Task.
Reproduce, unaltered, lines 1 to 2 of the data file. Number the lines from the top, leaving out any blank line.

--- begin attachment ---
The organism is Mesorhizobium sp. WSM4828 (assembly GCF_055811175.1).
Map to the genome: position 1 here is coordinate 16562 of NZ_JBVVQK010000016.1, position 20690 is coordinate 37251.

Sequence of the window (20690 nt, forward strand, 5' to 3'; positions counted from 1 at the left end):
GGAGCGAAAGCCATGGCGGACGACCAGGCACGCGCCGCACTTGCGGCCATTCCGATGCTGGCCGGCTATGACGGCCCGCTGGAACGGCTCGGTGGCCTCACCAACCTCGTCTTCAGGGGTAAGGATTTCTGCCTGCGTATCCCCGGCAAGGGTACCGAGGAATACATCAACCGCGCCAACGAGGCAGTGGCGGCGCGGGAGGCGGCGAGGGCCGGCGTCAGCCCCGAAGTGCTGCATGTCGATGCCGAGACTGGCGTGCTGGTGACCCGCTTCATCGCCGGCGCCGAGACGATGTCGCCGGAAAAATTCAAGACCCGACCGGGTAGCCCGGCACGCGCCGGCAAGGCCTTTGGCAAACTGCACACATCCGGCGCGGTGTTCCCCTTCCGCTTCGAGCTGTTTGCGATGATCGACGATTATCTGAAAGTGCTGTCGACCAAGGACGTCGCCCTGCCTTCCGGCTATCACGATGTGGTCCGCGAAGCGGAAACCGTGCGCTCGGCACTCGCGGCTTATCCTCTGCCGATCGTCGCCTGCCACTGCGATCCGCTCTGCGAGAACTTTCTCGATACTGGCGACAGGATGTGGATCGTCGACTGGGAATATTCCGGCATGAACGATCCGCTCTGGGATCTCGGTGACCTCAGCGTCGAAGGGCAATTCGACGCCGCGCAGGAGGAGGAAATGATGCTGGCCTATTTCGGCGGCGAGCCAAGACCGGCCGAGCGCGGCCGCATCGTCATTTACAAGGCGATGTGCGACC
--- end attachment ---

The organism is Mesorhizobium sp. WSM4828 (assembly GCF_055811175.1).
Map to the genome: position 1 here is coordinate 16562 of NZ_JBVVQK010000016.1, position 20690 is coordinate 37251.